The Lost Daughter of the Clayr: Lirael by Garth Nix
For those of you who have yet to come across the internationally acclaimed author Garth Nix, you are certainly missing out on a big bucket of deliciously chewy treats: a fantastic fantasy series aptly named The Old Kingdom Trilogy, featuring all things good, bad and witty. Starting with Sabriel, originally a stand-alone novel, Nix penned his two sequels Lirael and Abhorsen with such attentive delicacy that it is certainly hard to imagine my life without the story revolving around Lirael.
I can hear the cliché bells ringing when I say that this story changed my childhood.
But whether you choose to believe me or not, I respected the fictional character of Lirael. In a world where everything presents itself as fake, selfish and image based, the character of Lirael represented the opposite of the popular trend.
Lirael is an outcast, a social reject and unable to find her way in the Clayr’s Glacier of the Old Kingdom.
The Clayr are a group of partial-seeing, partial-knowing residents of Nix’s fantasy world, who stumble their way through life consistently confused, never knowing which path to take. To see the future the Clayr must group together to produce a ‘whole’ picture, but even then all they See are fragments of a vision that may or may not happen.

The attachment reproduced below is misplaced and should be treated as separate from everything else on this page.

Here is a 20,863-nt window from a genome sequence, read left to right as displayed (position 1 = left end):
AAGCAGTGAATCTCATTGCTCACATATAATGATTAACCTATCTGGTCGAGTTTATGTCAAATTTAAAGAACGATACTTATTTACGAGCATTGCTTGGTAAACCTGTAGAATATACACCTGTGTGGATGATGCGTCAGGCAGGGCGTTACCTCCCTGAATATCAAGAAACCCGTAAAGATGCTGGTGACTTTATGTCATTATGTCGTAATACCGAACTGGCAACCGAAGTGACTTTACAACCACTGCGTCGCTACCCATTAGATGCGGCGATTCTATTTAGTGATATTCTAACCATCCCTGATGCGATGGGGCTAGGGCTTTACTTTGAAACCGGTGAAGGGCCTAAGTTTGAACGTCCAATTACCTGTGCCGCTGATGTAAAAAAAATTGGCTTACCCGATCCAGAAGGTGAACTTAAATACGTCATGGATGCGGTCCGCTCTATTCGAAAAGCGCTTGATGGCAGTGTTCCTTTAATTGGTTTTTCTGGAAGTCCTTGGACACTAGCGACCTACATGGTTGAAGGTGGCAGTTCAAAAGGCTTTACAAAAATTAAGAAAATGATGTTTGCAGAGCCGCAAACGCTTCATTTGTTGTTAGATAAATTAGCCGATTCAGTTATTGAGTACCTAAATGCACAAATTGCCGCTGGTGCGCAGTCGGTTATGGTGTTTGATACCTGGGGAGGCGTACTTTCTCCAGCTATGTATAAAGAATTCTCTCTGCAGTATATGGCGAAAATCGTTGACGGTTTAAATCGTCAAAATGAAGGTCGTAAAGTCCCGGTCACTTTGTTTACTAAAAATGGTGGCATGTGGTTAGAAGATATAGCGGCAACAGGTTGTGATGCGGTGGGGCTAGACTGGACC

Lirael does not have the Sight, nor is it likely that she will receive the Sight for a long time. She is 14 and contemplating death over a sheer cliff-face.
Being only a year older than Lirael at the time of reading this, I understood her situation. My Nana had died and left me with a Mum who couldn’t stand, let alone eat or look after me. Plus, I had an overwhelming feeling that I just didn’t belong in this world – that I should be there with Lirael, standing on the brink of doom and destruction. I connected with Nix’s character so well, and being at an impressionable young age, I began to think I was the character, living her solitary life.
Undeniably, Nix is a great writer; he made me feel that life was worth living, even if it was to only read his books, and other great writers from the past. My love of fantasy fiction began as an 11 year-old sapling with Tolkien’s The Hobbit and The Lord of the Rings, to then flower with Philip Pullman and eventually blossom with Garth Nix’s work.
Sabriel began its life as a passionate sapling and grew throughout its 366 page term, to then flower into the compelling Lirael, and end on the beautiful blossoms of Abhorsen.
As I found my way, Lirael also found hers, begging the simple question:
‘Does the walker choose the path, or the path the walker?’ – Garth Nix